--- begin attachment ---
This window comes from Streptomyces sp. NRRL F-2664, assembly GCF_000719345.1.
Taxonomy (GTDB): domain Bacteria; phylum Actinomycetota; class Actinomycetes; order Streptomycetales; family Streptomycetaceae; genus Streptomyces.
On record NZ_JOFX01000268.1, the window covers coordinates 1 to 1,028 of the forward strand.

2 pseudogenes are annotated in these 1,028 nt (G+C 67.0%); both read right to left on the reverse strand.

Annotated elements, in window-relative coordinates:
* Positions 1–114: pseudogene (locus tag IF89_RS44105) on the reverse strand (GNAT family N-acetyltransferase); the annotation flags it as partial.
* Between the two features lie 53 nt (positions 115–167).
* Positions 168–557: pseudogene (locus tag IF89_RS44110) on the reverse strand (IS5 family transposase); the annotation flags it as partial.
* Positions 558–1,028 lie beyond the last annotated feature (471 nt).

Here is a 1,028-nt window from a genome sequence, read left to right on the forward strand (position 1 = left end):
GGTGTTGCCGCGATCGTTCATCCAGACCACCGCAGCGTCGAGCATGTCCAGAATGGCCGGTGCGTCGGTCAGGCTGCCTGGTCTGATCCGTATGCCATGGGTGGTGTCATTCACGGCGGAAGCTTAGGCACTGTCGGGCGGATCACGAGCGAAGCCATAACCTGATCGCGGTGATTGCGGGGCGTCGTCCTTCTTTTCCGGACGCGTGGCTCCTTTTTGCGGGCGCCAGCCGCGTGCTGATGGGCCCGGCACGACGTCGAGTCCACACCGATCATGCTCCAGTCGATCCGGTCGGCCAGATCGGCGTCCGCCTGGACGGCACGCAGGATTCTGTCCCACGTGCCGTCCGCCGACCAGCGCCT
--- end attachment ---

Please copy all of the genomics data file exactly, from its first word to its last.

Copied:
This window comes from Streptomyces sp. NRRL F-2664, assembly GCF_000719345.1.
Taxonomy (GTDB): domain Bacteria; phylum Actinomycetota; class Actinomycetes; order Streptomycetales; family Streptomycetaceae; genus Streptomyces.
On record NZ_JOFX01000268.1, the window covers coordinates 1 to 1,028 of the forward strand.

2 pseudogenes are annotated in these 1,028 nt (G+C 67.0%); both read right to left on the reverse strand.

Annotated elements, in window-relative coordinates:
* Positions 1–114: pseudogene (locus tag IF89_RS44105) on the reverse strand (GNAT family N-acetyltransferase); the annotation flags it as partial.
* Between the two features lie 53 nt (positions 115–167).
* Positions 168–557: pseudogene (locus tag IF89_RS44110) on the reverse strand (IS5 family transposase); the annotation flags it as partial.
* Positions 558–1,028 lie beyond the last annotated feature (471 nt).

Here is a 1,028-nt window from a genome sequence, read left to right on the forward strand (position 1 = left end):
GGTGTTGCCGCGATCGTTCATCCAGACCACCGCAGCGTCGAGCATGTCCAGAATGGCCGGTGCGTCGGTCAGGCTGCCTGGTCTGATCCGTATGCCATGGGTGGTGTCATTCACGGCGGAAGCTTAGGCACTGTCGGGCGGATCACGAGCGAAGCCATAACCTGATCGCGGTGATTGCGGGGCGTCGTCCTTCTTTTCCGGACGCGTGGCTCCTTTTTGCGGGCGCCAGCCGCGTGCTGATGGGCCCGGCACGACGTCGAGTCCACACCGATCATGCTCCAGTCGATCCGGTCGGCCAGATCGGCGTCCGCCTGGACGGCACGCAGGATTCTGTCCCACGTGCCGTCCGCCGACCAGCGCCT